Following a hit is a tough thing for any band, and for Train, a cult band that literally came out of nowhere to land a monster single like "Drops of Jupiter" and a platinum album to boot, the pressure to deliver something "more" from label execs is intense. In addition, usually when a band decides to scrap its plans for one album and go back to the drawing board and do something else, it doesn't bode well for the finished product. Train has turned the tables on the redo jinx. Creatively, My Private Nation, Train's third album, is the moment this band has worked for since it started making records. Bringing Brendan O'Brien back on board as producer (perhaps the best rock producer out there right now) and as a co-writer on three songs, Train has upped the aesthetic ante by stripping away any notion that it has to prove that it is "sincere" as a band. The songs speak for themselves. The opening track, "Calling All Angels," which also serves as the first single, is the one song the Counting Crows wish they could still write. It's a huge rock song that signifies what the rest of the album elaborates on. Guitars, drums, backwards tracking of keyboards, and a huge chorus make it an anthem. But it's not so much how hooky and beautiful the tune is -- and is it ever -- as what it says: That in a time of great confusion, loss, and disorientation, one does not call for redemption, but asks for a sign of inspiration, for the courage to not surrender to despair. It's a tome about hope against the odds, acknowledging vulnerability, and accepting responsibility to remain focused and critical enough to win one's own redemption in everyday life, in order to become a better human being. Other tracks -- "All American Girl," "Save the Day," and the title track -- may not feel as benevolent, especially the ones where O'Brien collaborates. These take on pop culture, social malaise, the pretension of honesty, and the selling of everything, and skewer them with acidic wit, huge monstrous guitars, and sonic architectures that defy description other than they make great rock & roll. Pat Monahan and Train don't pretend to speak for anyone; they speak about themselves in relating to the externals and internals of existence in the new century. These things include relating to each other, to their culture and generation, and to the world at large. In order to accomplish this without merely sounding the obvious, a certain degree of intimacy has to be given up in the mix, and "When I Look to the Sky," "Get to Me," "Following Rita," and the closing "I'm About to Come Alive" (one of the more honest love songs written outside of soul and country music in a decade) do just that. Under O'Brien's gorgeous multi-layered production with guitars coming from everywhere (remember how big he made Springsteen's sound on The Rising?) and strings floating and darting through the mix, chromatic shadings and the textures of contemporary psychedelia are rooted in the heart of an ambitious garage band. In other words, O'Brien doesn't make the band sound big, he gets the sound of how big Train actually is in a context that is as aurally beautiful musically as it is emotionally and lyrically poignant. My Private Nation is not an album about angst, but about transcending it and the paralyzing cynicism that goes with it. The question is, when was the last time listeners got a rock & roll album that could do that without cowering in fear of having its optimism shattered? Not in a long time. But that's because My Private Nation isn't about optimism; it's about the flickering glimmer in the darkness, in the heart, in the culture, in the world, and how it should -- and can -- be seized, right now. ~ Thom Jurek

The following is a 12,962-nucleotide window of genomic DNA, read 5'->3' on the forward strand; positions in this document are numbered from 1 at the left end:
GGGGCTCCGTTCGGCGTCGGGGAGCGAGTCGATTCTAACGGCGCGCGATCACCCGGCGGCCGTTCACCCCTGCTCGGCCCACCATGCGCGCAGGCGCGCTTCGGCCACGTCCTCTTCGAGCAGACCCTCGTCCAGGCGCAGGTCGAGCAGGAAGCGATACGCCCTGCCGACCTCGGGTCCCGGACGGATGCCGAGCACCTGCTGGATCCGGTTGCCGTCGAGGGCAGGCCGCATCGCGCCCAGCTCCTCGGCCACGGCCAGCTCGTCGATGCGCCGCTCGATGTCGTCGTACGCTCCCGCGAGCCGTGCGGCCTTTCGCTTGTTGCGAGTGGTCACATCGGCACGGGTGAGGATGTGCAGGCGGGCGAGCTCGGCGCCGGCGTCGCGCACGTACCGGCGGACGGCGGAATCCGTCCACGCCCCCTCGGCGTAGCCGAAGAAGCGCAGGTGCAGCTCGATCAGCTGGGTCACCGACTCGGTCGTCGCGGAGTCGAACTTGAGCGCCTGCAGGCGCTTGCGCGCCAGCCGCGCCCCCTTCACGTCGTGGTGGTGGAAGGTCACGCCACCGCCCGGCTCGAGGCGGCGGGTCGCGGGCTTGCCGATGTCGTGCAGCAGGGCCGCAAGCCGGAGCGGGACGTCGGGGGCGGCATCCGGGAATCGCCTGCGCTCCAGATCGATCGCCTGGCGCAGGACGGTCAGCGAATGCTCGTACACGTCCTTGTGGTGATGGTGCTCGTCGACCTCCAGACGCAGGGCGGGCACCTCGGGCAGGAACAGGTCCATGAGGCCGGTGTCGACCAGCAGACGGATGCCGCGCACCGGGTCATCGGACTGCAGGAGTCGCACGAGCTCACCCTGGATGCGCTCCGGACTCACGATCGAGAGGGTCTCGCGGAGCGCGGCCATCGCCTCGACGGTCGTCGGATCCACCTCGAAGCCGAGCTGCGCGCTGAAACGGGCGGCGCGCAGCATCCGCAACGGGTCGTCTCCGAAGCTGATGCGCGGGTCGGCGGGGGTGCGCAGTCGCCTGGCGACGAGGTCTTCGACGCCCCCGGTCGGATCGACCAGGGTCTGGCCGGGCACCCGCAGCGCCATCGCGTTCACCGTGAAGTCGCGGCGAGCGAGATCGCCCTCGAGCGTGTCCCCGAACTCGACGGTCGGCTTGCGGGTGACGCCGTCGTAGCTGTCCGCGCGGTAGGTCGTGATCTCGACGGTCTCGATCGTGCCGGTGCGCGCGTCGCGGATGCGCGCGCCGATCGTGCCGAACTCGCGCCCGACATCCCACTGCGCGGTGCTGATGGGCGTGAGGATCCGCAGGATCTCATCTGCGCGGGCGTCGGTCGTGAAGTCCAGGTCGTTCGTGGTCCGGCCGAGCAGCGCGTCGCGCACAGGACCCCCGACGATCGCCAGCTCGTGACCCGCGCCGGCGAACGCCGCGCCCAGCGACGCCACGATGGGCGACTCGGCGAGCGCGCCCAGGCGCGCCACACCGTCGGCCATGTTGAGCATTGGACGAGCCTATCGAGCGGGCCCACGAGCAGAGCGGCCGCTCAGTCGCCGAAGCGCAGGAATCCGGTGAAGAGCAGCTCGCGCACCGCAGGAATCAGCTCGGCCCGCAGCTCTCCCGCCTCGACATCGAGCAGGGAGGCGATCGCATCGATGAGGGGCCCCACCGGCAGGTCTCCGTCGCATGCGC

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Pop - Released December 1, 2010 | Columbia